If you give your kids juice for the nutrients, you would be better off giving them Froot Loops.
Froot Loops has more vitamins than juice. It also has less sugar – 12g per serving instead of 20-23g in the typical 6.75-ounce juice box.
Of course, giving your kids Froot Loops every day would teach them the wrong habits, and it would get their taste buds used to too much sugar, but that’s the point.
Most 100% apple, grape, punch and other “kid-friendly” blends have around 3g of sugar per ounce. For a point of reference, Coke has 3.3g of sugar per ounce.
True, Juicy Juice is made from juice concentrate – a natural sugar — but your kids’ taste buds can’t tell the difference.
- According to the USDA, juice concentrate is a euphemism for added sugar. In other words, sugar is sugar.
- 100% juice may give your children 100% of their Vitamin C needs, but that’s only because the Vitamin C has been added. In other words, it’s fortified sugar.
To drive the point home, here are 10 other delicacies that have less sugar than juice.
Some of these treats have vitamins, and others have less desirable tidbits such as fat and calories, but here is how the sugar stacks up.
Compared to the 20-23g of sugar in the typical Juicy Juice box…
3) Fruit Leather: One pouch of Stretch Island Fruit Leather, Autumn Apple flavor, has 9g of sugar.
4) Fruit Flavored Candy: One pouch of Kellogg’s Barbie Fruit Flavored Snack has 13g of sugar.
5) Popsicles: One Dreyer’s Fruit Bar Grape has 20g of sugar.
6) Pop-Tarts: One Kellogg’s Pop-Tart Frosted Blueberry has 17g of sugar.
7) Cereal Bars: Kellogg’s Nutri-Grain Mixed Berry Bar has 12g of sugar.
8) Donuts: One Dunkin’ Donuts Strawberry Frosted Donut has 14g of sugar.
9) Flavored Water: One pouch of Capri Sun Roarin’ Waters has only 7g of sugar.(Isn’t that a lot for water?)
Guess what? Even some chocolate beats juice in the sugar department.
Kids come out of the shoot ready for sweet, but you don’t need to encourage it.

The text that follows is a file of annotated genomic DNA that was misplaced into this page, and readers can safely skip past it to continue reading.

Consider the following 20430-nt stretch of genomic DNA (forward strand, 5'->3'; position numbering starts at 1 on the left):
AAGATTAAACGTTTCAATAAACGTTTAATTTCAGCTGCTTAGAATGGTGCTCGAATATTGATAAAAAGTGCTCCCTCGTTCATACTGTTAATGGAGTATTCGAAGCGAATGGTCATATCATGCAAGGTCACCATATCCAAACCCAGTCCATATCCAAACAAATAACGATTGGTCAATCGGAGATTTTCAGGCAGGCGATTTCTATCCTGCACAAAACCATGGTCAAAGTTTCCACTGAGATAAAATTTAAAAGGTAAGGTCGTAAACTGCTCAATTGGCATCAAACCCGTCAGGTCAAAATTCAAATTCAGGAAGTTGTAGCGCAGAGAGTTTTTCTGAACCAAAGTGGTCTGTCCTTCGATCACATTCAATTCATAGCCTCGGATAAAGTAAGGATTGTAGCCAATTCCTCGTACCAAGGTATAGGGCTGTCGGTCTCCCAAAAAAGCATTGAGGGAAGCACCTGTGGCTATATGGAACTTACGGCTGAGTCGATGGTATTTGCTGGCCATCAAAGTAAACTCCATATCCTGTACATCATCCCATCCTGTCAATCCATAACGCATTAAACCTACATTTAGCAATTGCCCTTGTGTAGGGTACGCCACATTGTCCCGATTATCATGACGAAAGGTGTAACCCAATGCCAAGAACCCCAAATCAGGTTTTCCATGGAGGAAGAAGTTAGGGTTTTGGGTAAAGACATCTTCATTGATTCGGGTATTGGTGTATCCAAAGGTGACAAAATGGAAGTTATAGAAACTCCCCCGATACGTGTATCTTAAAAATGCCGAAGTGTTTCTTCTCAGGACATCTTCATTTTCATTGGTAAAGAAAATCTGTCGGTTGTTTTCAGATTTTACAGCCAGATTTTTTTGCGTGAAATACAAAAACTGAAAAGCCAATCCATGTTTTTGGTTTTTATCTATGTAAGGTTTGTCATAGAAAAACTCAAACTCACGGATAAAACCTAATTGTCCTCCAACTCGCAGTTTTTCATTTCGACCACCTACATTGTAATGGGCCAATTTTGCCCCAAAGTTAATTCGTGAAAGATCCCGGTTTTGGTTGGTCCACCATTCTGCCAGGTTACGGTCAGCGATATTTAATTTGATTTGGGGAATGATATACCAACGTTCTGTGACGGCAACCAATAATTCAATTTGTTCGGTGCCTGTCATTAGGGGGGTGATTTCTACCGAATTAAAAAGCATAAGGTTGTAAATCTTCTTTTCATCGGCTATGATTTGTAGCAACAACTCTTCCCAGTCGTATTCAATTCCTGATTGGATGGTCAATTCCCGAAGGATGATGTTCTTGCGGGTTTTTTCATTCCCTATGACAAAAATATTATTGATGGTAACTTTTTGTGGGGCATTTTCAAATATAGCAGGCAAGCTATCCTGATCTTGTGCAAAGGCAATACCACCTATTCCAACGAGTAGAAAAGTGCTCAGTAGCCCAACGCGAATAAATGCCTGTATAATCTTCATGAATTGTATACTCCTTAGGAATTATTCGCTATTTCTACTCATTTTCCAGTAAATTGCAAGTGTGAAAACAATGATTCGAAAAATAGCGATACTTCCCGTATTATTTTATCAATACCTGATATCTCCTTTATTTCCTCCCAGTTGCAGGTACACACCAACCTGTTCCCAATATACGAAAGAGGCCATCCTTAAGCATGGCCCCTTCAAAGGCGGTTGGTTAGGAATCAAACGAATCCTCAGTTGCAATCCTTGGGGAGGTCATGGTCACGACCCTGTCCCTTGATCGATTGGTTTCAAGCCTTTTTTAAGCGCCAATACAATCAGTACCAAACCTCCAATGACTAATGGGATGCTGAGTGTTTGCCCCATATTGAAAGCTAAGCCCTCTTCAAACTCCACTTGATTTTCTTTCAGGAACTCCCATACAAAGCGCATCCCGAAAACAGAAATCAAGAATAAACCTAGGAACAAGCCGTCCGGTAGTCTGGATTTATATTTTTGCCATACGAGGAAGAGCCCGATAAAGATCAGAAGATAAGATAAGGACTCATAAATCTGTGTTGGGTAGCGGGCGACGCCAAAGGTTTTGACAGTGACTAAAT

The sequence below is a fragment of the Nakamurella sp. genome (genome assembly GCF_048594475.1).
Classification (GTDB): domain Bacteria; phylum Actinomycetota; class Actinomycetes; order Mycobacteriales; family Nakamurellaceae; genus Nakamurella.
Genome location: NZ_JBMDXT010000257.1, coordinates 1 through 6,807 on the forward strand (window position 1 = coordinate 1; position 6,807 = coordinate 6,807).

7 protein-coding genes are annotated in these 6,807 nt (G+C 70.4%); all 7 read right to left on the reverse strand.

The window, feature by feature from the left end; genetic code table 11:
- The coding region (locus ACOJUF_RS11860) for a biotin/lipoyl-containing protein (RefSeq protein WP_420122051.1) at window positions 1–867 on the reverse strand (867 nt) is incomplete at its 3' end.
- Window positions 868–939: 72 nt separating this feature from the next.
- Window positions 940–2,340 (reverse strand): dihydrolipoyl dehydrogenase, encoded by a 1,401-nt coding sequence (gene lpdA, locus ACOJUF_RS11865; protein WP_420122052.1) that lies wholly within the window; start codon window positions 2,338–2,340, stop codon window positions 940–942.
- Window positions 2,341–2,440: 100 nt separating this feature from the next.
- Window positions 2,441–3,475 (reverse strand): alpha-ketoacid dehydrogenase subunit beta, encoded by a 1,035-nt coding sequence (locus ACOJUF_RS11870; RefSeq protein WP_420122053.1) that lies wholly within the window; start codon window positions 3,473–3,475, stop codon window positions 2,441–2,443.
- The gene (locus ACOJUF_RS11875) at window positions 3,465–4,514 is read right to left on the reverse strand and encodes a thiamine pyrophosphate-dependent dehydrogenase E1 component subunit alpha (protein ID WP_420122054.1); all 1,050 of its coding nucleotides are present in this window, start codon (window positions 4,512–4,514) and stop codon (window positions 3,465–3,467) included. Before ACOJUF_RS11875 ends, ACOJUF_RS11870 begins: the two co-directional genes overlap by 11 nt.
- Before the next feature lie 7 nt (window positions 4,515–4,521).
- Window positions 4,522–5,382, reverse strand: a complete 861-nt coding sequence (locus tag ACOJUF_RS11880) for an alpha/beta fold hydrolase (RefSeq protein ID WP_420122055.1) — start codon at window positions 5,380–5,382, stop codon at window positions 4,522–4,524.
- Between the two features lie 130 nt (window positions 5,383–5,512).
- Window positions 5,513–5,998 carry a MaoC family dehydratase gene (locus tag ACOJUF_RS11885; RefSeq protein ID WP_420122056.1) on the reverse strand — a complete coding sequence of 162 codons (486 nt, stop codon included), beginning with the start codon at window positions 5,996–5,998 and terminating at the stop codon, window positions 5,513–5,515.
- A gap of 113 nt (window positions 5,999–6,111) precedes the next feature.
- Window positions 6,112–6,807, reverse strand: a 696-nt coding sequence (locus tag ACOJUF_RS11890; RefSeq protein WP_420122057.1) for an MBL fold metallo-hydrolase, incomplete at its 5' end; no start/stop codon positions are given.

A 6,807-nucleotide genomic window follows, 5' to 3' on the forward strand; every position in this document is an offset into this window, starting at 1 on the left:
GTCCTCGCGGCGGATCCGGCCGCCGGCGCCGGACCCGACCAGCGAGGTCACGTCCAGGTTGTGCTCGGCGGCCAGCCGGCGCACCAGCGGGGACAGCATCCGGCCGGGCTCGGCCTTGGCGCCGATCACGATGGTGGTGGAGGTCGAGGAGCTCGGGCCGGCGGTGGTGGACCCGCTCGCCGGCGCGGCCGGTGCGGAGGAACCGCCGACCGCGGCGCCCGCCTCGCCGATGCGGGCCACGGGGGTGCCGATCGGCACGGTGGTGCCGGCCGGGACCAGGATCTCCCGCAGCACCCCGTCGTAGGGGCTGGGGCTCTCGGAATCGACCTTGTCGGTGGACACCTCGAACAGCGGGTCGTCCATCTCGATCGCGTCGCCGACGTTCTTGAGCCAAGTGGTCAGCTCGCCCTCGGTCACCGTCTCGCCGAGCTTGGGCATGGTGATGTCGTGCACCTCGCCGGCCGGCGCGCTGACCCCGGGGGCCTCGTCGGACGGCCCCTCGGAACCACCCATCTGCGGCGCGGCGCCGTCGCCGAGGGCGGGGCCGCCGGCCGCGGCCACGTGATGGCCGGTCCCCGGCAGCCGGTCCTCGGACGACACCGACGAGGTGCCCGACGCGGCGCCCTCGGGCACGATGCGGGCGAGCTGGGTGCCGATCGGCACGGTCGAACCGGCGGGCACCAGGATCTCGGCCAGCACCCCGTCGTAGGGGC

If your kids have a limited palate, especially when it comes to veggies, I recommend you look to juice as a hidden culprit.
In fact, juice is one of the easiest places to clean up your kids’ eating act.
Juices aren’t all created equal – orange juice has something to offer – but the juices and juice drinks that most kids consume are some combination of apple, pear and/or grape juice.
Ingredients: Water, Sugar, Apple and Orange Juice Concentrates, Calcium Lactate, Citric Acid, Water Extracted Orange Juice Concentrate, Ascorbic Acid (Vitamin C), Natural Flavor.
Most parents keep their eye on their children’s sugar consumption, but look in the wrong places.
Even though my family loves juice, I have to say: if you wouldn’t serve your kids Froot Loops on a daily basis, remember that juice is worse. Not only does it generally replace water, but it gives your kids the wrong idea about what is healthy.
Most of all, juice trains (and trains again) your kids’ taste buds to enjoy the flavor they already love – sweet.
So teach your kids to use juice like the candy it is (sparingly and as a treat) and you’ll be teaching them the habits they need for a lifetime of healthy eating. In the short run, weaning your kids off sugar might just help them open up to broccoli too. Read Ways to Wean Your Juice-Fiend.
~ Changing the conversation from nutrition to habits. ~